Fleet falls 33.5% in February but positive news on plug-in registrations
Fleet new car registrations dropped 33.5% in February but there was some comfort when it came to increased plug-in vehicle uptake.
A total of 29,311 fleet cars were registered last month; down nearly 15,000 on February 2020.
Meanwhile, the overall new car market fell 35.5%, with just 51,312 units registered, equating to 28,282 fewer cars than the same month last year and the lowest level since 1959, according to the figures from the Society of Motor Manufacturers and Traders (SMMT).
Private registrations and business sales (fleets with fewer than 25 cars) were also hard-hit by the lockdown and nationwide closure of showrooms; down 37.3% and 56.6% respectively.
Year-to-date, total new car registrations were down 38.1% following January’s decline too. Fleet fell 37.6%, ‘business’ registrations were down 56.5% and private registrations declined 38.0%.
While February is typically a quiet sales month, concerns are mounting for the ‘new plate’ month in March and the SMMT has downgraded its market outlook for 2021 to 1.83 million registrations – as a benchmark, this is up 12.3% on the 1.63 million seen in last year’s lockdown year but down 20.0% on the 2.3 million recorded in 2019 prior to the pandemic. And 2019 was not a great year itself, hitting the lowest new car level since 2013.
There was some positive news on plug-in vehicles in February, with battery electric vehicles (BEVs) and plug-in hybrids (PHEVs) taking a combined 13.0% market share for the month, up from just 5.7% in February 2020; they now account for more than one in eight registrations. BEV uptake increased by 40.2% to 3,516 and PHEVs by 52.1% to 3,131.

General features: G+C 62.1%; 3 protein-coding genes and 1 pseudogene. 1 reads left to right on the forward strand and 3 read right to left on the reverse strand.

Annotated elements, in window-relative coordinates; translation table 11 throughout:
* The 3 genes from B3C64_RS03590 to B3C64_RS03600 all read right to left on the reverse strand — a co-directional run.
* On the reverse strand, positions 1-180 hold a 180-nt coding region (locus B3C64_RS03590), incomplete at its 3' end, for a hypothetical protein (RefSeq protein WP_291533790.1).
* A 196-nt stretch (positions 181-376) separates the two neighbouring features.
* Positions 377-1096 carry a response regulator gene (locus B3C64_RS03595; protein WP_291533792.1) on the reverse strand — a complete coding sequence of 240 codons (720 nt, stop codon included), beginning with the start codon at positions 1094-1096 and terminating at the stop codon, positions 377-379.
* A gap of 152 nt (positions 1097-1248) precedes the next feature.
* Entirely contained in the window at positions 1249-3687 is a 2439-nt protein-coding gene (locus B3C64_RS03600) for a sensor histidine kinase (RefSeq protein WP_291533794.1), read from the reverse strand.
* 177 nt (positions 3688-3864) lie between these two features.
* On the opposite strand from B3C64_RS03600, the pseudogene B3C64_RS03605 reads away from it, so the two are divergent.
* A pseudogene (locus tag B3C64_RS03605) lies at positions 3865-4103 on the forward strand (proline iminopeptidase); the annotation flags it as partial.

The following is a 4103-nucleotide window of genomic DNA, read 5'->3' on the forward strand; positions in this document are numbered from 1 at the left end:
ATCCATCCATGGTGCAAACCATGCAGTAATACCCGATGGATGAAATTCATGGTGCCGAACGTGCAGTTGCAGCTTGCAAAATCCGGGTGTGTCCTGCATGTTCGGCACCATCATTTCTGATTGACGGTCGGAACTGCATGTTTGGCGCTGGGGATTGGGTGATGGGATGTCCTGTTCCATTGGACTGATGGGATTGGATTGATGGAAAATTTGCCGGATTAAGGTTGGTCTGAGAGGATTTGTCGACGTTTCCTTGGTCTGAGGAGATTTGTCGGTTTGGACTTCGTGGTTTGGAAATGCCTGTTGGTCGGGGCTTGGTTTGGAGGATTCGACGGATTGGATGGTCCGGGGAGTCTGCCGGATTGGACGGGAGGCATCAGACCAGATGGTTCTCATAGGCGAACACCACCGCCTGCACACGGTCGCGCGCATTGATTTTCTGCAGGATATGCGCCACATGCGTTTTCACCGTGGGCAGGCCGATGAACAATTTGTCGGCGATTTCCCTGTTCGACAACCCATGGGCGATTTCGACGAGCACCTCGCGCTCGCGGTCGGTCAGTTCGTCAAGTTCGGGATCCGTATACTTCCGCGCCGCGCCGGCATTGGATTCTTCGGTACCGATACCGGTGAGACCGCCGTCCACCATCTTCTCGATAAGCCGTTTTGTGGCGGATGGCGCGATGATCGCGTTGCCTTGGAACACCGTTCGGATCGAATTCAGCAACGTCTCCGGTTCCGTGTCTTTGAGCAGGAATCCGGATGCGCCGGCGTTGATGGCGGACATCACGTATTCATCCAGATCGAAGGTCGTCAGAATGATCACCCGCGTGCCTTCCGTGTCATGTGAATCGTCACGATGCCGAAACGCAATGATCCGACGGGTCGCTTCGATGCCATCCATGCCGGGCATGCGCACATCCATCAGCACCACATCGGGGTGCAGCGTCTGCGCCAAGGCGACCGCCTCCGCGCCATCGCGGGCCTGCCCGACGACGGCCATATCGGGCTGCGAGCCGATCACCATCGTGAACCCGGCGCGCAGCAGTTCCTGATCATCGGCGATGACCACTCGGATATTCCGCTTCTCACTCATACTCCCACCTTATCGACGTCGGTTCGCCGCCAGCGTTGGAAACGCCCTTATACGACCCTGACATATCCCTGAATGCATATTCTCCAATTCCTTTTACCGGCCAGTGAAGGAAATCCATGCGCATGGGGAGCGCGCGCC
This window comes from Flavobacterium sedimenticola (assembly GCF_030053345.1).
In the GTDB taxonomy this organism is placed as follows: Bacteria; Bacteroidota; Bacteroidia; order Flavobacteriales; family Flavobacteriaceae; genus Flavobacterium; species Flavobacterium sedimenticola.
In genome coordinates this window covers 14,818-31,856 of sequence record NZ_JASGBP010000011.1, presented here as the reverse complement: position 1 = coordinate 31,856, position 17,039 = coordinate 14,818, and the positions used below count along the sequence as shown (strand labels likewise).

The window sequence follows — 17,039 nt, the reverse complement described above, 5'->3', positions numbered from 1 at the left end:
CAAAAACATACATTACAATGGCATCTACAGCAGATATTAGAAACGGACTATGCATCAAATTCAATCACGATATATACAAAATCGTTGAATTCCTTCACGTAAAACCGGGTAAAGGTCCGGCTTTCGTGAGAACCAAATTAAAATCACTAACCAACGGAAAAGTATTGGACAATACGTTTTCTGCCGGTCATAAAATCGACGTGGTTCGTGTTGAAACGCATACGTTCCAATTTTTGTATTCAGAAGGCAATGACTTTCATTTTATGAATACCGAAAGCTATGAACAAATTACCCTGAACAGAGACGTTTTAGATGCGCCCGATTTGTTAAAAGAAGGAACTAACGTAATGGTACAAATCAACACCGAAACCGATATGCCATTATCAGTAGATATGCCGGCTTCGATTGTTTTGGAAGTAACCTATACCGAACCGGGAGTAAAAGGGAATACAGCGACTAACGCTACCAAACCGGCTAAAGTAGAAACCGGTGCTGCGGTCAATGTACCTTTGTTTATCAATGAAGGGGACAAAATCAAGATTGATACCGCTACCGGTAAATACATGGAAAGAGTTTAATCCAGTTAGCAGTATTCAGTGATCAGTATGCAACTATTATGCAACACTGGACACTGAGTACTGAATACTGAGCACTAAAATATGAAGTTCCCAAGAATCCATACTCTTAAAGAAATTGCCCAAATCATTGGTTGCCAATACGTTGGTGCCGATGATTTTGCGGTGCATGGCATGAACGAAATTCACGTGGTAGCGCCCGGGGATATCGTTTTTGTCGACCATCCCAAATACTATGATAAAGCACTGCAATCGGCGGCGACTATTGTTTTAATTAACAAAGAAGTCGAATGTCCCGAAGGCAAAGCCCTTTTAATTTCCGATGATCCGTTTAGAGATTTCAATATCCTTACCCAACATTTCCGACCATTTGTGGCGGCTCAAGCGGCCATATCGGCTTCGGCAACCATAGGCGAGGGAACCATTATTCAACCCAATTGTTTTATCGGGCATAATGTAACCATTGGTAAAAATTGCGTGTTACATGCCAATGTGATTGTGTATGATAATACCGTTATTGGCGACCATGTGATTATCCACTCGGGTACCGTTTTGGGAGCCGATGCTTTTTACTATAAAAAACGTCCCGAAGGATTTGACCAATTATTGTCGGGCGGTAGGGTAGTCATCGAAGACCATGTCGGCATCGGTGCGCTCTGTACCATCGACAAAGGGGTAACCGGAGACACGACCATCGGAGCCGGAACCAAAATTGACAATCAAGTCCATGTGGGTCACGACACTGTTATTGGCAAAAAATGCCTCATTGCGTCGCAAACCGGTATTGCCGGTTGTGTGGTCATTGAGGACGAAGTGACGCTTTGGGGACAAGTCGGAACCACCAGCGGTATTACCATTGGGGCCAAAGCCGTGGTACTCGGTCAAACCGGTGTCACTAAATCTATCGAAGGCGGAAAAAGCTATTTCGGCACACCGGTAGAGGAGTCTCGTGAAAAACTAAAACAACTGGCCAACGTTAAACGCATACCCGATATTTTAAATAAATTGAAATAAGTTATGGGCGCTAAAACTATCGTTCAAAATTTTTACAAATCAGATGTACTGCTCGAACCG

But the SMMT said yesterday’s Budget had proved a missed opportunity given the lack of measures to support the market overall and notably the transition away from pure petrol and diesel cars and vans.
The trade body also continued its calls for showrooms to be opened as soon as possible, as it said that February’s decline in registrations was the “disappointing but expected” result of the closures.
Mike Hawes, SMMT chief executive, said: “More concerning, however, is that these closures have stifled dealers’ preparations for March with the expectation that this will now be a third successive dismal ‘new plate month’. Although we have a pathway out of restrictions with rapid vaccine rollout, and proven experience in operating click and collect, it is essential that showrooms reopen as soon as possible so the industry can start to build back better, and recover the £23bn loss from the past year.”
Ashley Barnett, head of consultancy at Lex Autolease, said the prolonged drop in registrations highlights the challenges the motor industry continues to face, but added that the continued growth in EVs was some comfort.
He added: “With no changes to the company car tax tables in yesterday’s Budget announcement, fleet decision-makers will be encouraged to continuing planning for another vehicle replacement cycle knowing that ULEVs remain an attractive offering for company car users.
“Further fiscal incentives and on-road perks will help to drive uptake and send a clear message to OEMs that the UK is open for EV business. They also remain crucial in stimulating demand in the second-hand market, to ensure that EV adoption is a realistic prospect across the whole affordability spectrum. In less than three years, more than 100,000 vehicles that were delivered in 2020 are likely to enter the used EV-market and we must work together to support and encourage wider EV uptake.”